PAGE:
Over the past few weeks, there has been a steady increase in the number of articles questioning the wisdom of municipal WiFi networks and wondering if they really will ever realize their potential. It seems the pendulum has swung from one extreme to another.
With some of the existing MuniFi networks plagued by technological and business model issues, some cities such as Milwaukee, are rethinking their MuniFi plans and taking a more cautious approach, before committing themselves. The trials and tribulations of MuniFi’s biggest commercial champion, Earthlink, haven’t helped matters either.
The San Francisco MuniFi effort is mired in political morass, while Google (GOOG), one of the most visible champions of MuniFi, seems to have shifted its attention on the 700 MHz wireless auctions.
MuniFi, to some extent, has been a victim of putting expectations ahead of reality. MuniFi used to be seen as the panacea of all our broadband problems, giving us the ability to roam free and make VoIP calls while watching the great Meteor shower. Reality turned out to be a bit different.
Andy Abramson laments about the poor performance of Philadelphia and Anaheim networks, especially their ability to handle VoIP traffic.
I have to say that part of the blame is the deployment of a mesh network architecture from Tropos…..Tropos officials admitted to me earlier this week that mesh as it currently sits is not really ready for VoIP until the voice 802.11 R standard comes along.
One of the reasons why MuniFi seems disappointing is because the “selling” of the concept involved offering consumers Internet access. Yet a recent report from Forrester Research shows only a tiny percentage of general consumers using muni wireless. Craig Settles, an independent consultant, points out that consumer is the weak link.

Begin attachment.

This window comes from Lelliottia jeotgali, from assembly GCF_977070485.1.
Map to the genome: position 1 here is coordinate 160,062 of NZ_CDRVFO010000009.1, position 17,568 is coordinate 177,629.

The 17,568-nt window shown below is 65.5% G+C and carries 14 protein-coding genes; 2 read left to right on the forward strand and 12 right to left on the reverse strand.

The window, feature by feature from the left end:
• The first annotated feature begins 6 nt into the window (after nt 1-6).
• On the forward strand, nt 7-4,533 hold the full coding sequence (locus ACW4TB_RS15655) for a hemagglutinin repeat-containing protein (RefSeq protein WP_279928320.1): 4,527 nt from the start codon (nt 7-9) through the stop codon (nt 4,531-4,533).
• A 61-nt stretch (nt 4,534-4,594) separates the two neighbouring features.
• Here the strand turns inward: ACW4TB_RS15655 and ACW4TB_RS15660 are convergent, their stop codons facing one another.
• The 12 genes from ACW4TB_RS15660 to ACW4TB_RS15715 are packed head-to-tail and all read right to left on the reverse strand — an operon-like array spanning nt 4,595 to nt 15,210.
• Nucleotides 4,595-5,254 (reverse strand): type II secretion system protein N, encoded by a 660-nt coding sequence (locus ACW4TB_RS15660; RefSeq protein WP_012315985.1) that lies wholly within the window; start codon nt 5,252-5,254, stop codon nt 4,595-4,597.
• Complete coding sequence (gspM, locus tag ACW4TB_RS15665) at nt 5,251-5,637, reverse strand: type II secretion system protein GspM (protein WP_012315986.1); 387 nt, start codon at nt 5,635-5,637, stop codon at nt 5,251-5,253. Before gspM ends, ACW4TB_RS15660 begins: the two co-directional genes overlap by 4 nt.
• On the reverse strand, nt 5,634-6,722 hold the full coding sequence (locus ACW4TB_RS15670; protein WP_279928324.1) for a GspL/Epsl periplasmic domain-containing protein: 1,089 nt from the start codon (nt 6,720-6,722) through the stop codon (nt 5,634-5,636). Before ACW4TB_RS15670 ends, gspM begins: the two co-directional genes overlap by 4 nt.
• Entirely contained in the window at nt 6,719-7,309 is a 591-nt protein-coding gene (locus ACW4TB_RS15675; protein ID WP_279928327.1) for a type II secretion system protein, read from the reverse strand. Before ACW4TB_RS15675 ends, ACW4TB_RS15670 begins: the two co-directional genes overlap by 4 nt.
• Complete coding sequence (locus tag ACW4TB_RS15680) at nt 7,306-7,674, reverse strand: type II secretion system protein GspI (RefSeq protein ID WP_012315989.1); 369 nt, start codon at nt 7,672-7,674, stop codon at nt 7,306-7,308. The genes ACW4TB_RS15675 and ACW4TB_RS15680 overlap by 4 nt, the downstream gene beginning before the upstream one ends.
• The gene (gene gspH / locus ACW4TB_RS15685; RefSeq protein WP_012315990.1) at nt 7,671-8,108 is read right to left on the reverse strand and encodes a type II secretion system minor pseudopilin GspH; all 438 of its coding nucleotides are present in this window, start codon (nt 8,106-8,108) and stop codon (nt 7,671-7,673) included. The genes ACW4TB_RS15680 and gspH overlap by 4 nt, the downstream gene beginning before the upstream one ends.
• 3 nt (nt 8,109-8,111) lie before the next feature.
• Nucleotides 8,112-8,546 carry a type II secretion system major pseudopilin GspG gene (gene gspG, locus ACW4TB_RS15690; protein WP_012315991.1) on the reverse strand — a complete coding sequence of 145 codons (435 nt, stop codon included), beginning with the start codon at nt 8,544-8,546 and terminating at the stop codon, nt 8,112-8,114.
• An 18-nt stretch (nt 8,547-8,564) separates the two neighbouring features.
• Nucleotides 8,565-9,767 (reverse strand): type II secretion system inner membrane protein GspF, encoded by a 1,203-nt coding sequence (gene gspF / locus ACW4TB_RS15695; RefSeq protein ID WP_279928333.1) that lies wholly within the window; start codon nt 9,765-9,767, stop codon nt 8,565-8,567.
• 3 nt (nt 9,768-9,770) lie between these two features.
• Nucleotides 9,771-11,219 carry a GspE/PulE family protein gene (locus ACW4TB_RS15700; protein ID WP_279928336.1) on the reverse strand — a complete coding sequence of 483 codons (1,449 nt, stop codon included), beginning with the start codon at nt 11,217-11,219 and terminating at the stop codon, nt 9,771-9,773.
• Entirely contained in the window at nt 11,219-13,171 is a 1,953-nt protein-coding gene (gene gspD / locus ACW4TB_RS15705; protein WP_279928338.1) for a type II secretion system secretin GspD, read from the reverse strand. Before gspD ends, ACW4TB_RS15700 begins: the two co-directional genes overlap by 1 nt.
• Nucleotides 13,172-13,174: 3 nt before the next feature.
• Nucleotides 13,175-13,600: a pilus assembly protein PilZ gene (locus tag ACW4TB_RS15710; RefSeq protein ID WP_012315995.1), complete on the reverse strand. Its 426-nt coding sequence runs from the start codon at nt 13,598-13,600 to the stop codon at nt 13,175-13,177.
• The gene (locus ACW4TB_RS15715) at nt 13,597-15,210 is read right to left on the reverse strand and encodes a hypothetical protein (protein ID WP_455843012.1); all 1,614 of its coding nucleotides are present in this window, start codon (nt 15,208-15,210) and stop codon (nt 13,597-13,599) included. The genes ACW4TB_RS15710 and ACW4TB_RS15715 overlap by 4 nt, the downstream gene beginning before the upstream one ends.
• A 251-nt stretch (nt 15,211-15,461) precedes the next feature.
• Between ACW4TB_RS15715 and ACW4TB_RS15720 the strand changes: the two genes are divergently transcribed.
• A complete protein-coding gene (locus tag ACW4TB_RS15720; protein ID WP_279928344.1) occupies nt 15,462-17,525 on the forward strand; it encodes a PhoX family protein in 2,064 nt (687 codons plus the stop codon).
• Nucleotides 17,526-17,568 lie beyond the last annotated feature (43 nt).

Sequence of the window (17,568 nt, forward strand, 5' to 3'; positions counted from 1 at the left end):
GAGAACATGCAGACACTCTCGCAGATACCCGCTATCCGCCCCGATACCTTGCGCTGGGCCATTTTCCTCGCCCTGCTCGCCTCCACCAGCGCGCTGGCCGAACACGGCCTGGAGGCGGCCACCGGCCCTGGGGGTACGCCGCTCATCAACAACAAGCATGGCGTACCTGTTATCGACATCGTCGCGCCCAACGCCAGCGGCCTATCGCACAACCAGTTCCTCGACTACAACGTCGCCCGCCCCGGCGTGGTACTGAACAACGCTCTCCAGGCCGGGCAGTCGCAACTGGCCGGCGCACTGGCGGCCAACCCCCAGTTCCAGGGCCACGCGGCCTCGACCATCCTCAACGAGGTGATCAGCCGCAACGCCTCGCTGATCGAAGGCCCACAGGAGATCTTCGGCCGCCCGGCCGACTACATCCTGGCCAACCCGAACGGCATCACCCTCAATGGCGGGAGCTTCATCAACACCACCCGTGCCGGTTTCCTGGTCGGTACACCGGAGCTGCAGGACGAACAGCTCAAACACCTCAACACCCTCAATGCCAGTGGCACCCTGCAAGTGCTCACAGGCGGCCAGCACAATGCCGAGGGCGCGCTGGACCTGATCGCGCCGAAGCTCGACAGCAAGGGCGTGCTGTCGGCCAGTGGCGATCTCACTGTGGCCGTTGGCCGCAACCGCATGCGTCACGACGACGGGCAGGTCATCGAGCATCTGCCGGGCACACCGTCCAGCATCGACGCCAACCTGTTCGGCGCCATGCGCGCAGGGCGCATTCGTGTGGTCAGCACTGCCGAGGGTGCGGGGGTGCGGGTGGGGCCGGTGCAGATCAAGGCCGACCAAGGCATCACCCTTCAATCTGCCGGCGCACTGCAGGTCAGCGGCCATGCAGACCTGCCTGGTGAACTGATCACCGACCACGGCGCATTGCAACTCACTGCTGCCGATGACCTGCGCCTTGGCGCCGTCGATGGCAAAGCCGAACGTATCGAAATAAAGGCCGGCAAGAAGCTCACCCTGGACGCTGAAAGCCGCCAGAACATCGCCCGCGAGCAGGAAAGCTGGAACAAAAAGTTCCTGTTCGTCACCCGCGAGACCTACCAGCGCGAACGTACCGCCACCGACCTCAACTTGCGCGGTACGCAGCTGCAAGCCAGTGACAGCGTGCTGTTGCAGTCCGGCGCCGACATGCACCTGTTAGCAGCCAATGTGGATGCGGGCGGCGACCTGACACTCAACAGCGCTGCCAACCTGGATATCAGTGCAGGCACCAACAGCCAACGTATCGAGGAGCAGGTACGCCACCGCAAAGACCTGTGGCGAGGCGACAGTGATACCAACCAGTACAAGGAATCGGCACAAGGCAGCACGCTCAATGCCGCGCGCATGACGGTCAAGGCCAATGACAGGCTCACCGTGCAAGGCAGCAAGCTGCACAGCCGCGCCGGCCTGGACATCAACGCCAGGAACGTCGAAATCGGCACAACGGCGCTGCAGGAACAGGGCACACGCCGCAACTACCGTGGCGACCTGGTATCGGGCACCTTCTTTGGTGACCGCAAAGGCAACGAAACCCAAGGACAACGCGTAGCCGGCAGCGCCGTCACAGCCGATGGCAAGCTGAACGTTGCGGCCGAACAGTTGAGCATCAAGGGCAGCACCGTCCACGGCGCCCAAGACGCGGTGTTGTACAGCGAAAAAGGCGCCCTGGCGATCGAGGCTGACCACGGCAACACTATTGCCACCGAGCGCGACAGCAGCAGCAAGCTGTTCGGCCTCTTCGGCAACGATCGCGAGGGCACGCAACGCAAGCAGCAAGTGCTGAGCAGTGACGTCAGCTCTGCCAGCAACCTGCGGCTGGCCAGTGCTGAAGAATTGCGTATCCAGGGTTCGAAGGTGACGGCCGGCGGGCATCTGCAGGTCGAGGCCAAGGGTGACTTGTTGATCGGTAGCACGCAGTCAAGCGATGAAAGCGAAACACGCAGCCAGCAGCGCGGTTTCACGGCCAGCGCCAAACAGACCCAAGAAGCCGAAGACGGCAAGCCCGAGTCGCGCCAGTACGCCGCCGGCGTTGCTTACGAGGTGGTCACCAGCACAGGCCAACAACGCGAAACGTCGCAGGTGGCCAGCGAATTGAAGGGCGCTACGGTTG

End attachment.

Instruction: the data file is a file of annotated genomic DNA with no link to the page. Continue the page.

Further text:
If the MuniFi networks focused on public service, government, first responder and educational services, it would be easier to make a business case. Settles conducted a survey of 318 economic development directors, managers and professionals which takes an in-depth look at the actualand potential impact of muni broadband on economic development. (Download Report, PDF file)
His findings are pretty surprising. For instance, in municipalities where networks are in place, “[B]etween two and three times as many feel wired rather than wireless muni networks will have a direct impact on attracting, retaining and improving businesses.”
We are not ready to write off MuniFi just as yet, just like we didn’t see it as the much vaunted third pipe for consumer broadband. Over next few months, technology will improve, and communities will find a happy medium. And maybe we will use our WiFi mobile phones in the park!